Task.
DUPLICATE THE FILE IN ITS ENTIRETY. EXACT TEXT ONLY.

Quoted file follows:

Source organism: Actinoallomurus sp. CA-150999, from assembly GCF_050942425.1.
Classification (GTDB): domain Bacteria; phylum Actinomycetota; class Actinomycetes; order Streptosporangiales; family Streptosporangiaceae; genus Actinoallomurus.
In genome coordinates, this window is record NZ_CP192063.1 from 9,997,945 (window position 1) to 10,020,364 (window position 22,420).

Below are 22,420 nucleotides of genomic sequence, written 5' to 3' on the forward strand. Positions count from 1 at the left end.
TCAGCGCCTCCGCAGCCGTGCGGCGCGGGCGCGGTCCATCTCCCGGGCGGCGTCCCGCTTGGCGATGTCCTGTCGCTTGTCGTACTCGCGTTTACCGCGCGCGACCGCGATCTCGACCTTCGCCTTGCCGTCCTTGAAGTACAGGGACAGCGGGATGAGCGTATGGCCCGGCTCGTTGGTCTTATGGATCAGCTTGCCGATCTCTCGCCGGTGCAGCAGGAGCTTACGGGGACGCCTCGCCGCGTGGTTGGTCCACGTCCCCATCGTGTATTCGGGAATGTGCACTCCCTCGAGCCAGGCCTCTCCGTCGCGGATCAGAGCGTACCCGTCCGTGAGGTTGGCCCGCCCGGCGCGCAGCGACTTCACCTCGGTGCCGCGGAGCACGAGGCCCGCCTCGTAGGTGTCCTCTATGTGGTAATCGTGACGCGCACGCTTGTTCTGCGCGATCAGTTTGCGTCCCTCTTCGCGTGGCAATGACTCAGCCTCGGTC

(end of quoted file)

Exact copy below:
Source organism: Actinoallomurus sp. CA-150999, from assembly GCF_050942425.1.
Classification (GTDB): domain Bacteria; phylum Actinomycetota; class Actinomycetes; order Streptosporangiales; family Streptosporangiaceae; genus Actinoallomurus.
In genome coordinates, this window is record NZ_CP192063.1 from 9,997,945 (window position 1) to 10,020,364 (window position 22,420).

Below are 22,420 nucleotides of genomic sequence, written 5' to 3' on the forward strand. Positions count from 1 at the left end.
TCAGCGCCTCCGCAGCCGTGCGGCGCGGGCGCGGTCCATCTCCCGGGCGGCGTCCCGCTTGGCGATGTCCTGTCGCTTGTCGTACTCGCGTTTACCGCGCGCGACCGCGATCTCGACCTTCGCCTTGCCGTCCTTGAAGTACAGGGACAGCGGGATGAGCGTATGGCCCGGCTCGTTGGTCTTATGGATCAGCTTGCCGATCTCTCGCCGGTGCAGCAGGAGCTTACGGGGACGCCTCGCCGCGTGGTTGGTCCACGTCCCCATCGTGTATTCGGGAATGTGCACTCCCTCGAGCCAGGCCTCTCCGTCGCGGATCAGAGCGTACCCGTCCGTGAGGTTGGCCCGCCCGGCGCGCAGCGACTTCACCTCGGTGCCGCGGAGCACGAGGCCCGCCTCGTAGGTGTCCTCTATGTGGTAATCGTGACGCGCACGCTTGTTCTGCGCGATCAGTTTGCGTCCCTCTTCGCGTGGCAATGACTCAGCCTCGGTC